Thankfully, I had an amazing Psychologist who would challenge my mindset, keep me safe, and support me through decisions that would both save my life and change the trajectory in a way that has been a much better fit for me. Thankfully, I was surrounded by individuals in my program and medical school who saw me as a person first and were devoted to making sure I felt compassion and not guilt for considering a career pivot. I am extremely grateful for the individuals who gave me permission to pivot when I was committed to trying to force through the grind. I am extremely grateful for the individuals who helped me see options C-Z when I was stuck perseverating on A and B.
Permission to pivot released me from feeling trapped. Permission to pivot freed my mind to wonder- what if there are alternatives- not only in my career but in how I frame my mindset around the decision to change careers? I owe my life to those who advocated for me to give myself permission to consider alternatives before I eventually allowed myself permission to pivot. I feel extremely fortunate that I was around supportive people who took the wheel from me, helping me to navigate life until I could get back into the driver’s seat… and I am forever grateful.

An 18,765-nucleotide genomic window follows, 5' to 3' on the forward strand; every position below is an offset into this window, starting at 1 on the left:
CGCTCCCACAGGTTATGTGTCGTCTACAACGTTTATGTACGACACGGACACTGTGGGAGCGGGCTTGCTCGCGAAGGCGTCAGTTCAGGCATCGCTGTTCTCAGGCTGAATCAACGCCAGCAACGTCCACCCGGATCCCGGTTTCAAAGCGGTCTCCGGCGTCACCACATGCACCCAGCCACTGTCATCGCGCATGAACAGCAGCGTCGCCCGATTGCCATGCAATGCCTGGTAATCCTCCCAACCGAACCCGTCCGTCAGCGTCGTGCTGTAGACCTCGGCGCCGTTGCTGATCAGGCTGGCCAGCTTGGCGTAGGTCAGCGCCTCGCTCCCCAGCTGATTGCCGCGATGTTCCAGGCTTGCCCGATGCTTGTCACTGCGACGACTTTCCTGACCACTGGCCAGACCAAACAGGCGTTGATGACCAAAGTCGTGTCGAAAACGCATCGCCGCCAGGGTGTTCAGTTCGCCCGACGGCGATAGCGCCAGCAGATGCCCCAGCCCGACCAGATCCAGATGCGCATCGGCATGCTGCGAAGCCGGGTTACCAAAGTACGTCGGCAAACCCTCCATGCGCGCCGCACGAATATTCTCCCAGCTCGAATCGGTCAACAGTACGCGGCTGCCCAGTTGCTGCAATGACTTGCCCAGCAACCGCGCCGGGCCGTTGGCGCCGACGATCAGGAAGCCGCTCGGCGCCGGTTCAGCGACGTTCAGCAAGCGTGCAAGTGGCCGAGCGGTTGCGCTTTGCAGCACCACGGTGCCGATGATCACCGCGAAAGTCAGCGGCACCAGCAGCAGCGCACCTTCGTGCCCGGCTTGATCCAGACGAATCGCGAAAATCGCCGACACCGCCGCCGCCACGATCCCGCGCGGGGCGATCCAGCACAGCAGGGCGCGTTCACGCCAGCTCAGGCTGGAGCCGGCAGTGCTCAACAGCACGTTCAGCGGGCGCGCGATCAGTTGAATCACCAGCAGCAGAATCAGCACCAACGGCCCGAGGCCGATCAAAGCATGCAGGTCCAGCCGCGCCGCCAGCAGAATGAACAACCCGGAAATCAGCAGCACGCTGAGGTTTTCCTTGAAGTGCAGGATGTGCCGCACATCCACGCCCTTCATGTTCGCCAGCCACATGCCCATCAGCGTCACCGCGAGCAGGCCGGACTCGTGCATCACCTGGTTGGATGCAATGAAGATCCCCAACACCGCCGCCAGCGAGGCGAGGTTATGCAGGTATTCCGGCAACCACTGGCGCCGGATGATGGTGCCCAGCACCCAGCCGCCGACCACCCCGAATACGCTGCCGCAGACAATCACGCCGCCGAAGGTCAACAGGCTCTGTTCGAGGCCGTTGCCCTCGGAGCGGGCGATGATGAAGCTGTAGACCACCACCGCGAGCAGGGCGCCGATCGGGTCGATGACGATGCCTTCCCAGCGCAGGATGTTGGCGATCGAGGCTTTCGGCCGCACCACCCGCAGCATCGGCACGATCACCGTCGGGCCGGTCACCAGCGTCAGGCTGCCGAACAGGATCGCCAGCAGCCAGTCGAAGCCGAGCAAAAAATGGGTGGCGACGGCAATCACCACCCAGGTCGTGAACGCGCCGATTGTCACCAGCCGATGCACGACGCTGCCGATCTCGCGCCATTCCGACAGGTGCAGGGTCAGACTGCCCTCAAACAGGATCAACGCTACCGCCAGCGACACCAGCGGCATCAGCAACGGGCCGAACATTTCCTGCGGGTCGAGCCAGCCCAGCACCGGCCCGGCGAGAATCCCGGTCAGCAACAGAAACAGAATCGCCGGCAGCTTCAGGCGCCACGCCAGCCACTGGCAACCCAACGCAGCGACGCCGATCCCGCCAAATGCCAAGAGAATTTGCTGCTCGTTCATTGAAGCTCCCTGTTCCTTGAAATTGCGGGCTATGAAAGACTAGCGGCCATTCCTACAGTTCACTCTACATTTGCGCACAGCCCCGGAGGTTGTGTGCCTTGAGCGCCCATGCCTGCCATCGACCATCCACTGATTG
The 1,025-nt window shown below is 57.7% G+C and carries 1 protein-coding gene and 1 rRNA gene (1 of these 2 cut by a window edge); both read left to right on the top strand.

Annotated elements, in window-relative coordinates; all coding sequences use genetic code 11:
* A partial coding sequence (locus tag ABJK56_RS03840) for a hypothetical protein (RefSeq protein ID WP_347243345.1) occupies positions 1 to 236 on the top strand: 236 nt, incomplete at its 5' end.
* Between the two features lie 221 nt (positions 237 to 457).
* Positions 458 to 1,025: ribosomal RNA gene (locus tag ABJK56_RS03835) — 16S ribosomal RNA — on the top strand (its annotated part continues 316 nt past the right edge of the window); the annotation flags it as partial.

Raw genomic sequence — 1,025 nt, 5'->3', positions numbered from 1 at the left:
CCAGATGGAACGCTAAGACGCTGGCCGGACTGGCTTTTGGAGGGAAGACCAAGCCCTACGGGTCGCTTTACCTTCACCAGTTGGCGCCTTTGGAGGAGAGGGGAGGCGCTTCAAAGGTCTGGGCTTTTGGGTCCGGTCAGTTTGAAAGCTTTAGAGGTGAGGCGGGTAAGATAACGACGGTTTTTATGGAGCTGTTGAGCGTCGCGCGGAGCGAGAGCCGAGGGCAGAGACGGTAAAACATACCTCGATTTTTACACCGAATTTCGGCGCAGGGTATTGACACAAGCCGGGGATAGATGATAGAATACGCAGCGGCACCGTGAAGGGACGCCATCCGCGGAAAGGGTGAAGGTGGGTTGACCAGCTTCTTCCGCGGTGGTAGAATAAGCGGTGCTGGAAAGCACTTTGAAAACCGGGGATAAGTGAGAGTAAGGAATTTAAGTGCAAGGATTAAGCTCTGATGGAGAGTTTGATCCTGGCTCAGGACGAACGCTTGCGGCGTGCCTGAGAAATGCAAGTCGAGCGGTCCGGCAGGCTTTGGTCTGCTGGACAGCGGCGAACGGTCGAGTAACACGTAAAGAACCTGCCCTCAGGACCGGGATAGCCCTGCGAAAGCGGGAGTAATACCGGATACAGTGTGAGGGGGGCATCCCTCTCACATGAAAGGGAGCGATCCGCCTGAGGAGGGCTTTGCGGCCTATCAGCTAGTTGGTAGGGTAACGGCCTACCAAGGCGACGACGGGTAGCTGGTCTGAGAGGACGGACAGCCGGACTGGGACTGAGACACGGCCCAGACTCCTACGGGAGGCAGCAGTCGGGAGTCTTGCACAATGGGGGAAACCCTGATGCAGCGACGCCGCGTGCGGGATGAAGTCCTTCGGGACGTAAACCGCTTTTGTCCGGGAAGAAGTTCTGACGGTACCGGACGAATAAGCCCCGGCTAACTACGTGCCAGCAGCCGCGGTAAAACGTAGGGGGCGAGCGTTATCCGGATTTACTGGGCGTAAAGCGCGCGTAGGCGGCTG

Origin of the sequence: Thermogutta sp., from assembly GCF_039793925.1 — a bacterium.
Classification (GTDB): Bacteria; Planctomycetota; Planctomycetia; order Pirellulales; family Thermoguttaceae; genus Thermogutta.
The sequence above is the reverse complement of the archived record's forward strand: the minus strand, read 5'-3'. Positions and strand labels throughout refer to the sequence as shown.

Valuable lessons learned- if you are stuck between options A and B, and neither seem ideal – step back, and consider C-Z. And if those aren’t enough, then look into another alphabet. There are always more options than you think. Sometimes, we need to give ourselves permission to pivot.
Also- If you are experiencing symptoms of depression and/or burnout, please ask for help. Professional therapy and a supportive community were essential components of my recovery journey. I am amazed at how the brain may think when not okay. Please surround yourself with supportive people who can help you see when the world seems dark and who can grab the wheel when you need to rest.
Remember, always- Nothing in your career is more important than your life. Nothing. <3